I was riding the bus home from teaching rounds and had to change buses at Box Hill. I had a choice of two buses to get home and I knew which one was timetabled earlier. I had planned to walk to the terminal for that bus directly when I felt a strong God-poke: “just walk the long way around and check the other bus timetable”. It was stupid, but God was quietly persistent. To check the timetable on the wall, I had to lean past a lady sitting down. As I suspected, this bus was scheduled later and I would have to go round to the other terminal. Then the lady I was leaning past started talking to me. She asked me the bus time and I told her and said I would be taking the other bus as it left earlier. She said that bus suited her too, so I waited a moment while she stood up and we walked across together, chatting politely as we went. I noticed that she had an oxygen tank on a trolley (I hadn’t really looked at her properly the first time). When we sat down at the proper terminal, there was a pause in the conversation. Then she spoke up again: “I haven’t been doing so well lately. Sometimes, I think about ending it all. Today was a really bad day. I got into a panic at the Box Hill shops. I didn’t know how I was going to get home. I prayed to God and he told me to calm down. He said “just get to the bus terminals and I will send someone to look after you”. When you smiled at me and waited for me to stand up, I knew you were an angel sent by God.”
      Of course, this might all have been coincidence, and while it’s special to me, it doesn’t really translate into a good story with all the detail about bus timetables, but here’s the thing: what if God works through us? What if he answers prayers through the clumsy, thoughtless, selfish people he loves with all his heart?
      If you’ve made it this far, you are a very patient man! Thank you again and again for your comment and for allowing me this space to do a small brain vomit in the comments section. Hope the German winter isn’t treating you too harshly!

      Reply
  9. Amber

    I felt those pokes for a while, and even gave up on the idea for a while….but God is persistent. I have given it over to Him and I feel FREE….and very exited!

    Reply
    1. katelikestocreate Post author

      It’s funny – we feel such resistance to following God, because we don’t want to be tied down or restricted – yet it is only in following God’s call that we find true freedom and fulfillment.

      Reply
  10. HoffmanFamily

    I just found your blog when you “liked” a post of mine…thank you by the way! But boy, did this one really “poke” me! I have been feeling this exact way about homeschooling and trying to figure out if it is God or just some crazy idea! Thanks for the post! Can’t wait to keep reading more!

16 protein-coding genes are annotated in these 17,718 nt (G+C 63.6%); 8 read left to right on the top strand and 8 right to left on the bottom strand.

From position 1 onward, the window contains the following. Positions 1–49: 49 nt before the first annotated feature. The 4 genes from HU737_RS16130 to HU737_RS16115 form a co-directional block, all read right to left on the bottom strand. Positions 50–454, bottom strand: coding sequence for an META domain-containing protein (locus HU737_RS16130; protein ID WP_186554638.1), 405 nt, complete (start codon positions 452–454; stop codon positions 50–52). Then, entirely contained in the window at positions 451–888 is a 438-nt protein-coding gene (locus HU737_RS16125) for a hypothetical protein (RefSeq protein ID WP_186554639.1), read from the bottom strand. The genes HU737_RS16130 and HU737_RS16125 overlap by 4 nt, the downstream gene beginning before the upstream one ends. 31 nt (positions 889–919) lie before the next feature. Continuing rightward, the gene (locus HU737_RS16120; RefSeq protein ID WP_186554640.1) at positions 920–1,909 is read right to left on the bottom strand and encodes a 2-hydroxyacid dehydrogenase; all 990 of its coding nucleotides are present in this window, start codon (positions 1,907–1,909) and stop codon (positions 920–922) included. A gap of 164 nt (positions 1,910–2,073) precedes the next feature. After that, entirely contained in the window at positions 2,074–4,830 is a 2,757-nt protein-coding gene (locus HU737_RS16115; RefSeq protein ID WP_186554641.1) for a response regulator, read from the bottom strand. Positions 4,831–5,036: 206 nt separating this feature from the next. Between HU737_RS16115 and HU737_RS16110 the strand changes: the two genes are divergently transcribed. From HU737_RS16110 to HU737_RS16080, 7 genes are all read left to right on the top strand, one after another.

Reply
    1. katelikestocreate Post author

      I love the way relevant reading material seems to fall into your lap when you’re trying to discern something. Still, I would prefer a neon sign in the sky, just so I’m sure.

      Reply
  11. journalofacomplexmind

    I believe God does poke at us; after all we are his kids and he cares greatly about us. In addition, he is the all knowing God who sees the end from the beginning. I have had him poke at me many times and always had it beautifully when I listened.
    It is like you said, it may not mean if you don’t, something bad will happen, but I can say for certain that you and your daughter would be better off if you do. But then again, you have to sure it is God speaking. I guess that’s when the test comes into play.

    I would prefer the neon sign too

    Reply
    1. katelikestocreate Post author

      Ah, a neon sign would be ace! But at the same time, I find once we’ve made the decision, God tends to shower us with affirmation that we’ve done good. My first two days of homeschool have been blissful – long may it last! I agree with what you say about God being all-knowing and seeing the end from the beginning. My dad would say God sees things from the perspective of eternity.
      Thanks so much for taking the time to comment!

      Reply
  12. Mark O'Dowd

    Hey Kate. Great blog. There is certain seven year old I know who is blessed to have such a wonderful God mother.

    Reply
  13. krispin87

    I have always pictured God speaking in a nice, deep baritone!
    I have always found it best to listen to my intuition, or the voice of God. When I don’t I often get into trouble. Sometimes I question it for sure, as anyone should, but we are humans with free will, of course we can and should question things. Also, like you said, sometimes we are claiming it’s God speaking when in fact it’s our ego or vanity. Part of the reason questioning is very important.
    Homeschooling is a challenge, for you and your daughter, but the rewards will be great!

    Reply
  14. katelikestocreate Post author

    I agree, it’s always best to listen to that still, small voice – call it intuition or the voice of God. But my problem is so often I fill my life with so much noise, I block the voice out. I need to remember to switch off all the devices, to stop amidst the clamour and spend a moment with God. So simple, and yet I struggle…

    Reply
  15. Agnes from Melbourne

    Wow…you have put words to discernment that so closely match my experience…you are a true writer, a gift of tongues in modern language. Thank you. I feel such a deep upwelling of conflict within myself that I know can nay be addressed by prayer…I’m being poked too, but I think I’ve been turning a blind eye…or putting my head in the sand…or…(insert clever image here)…and I’ve only recognised it after reading your blog. Thank you. Oh and thanking God for you.

    Reply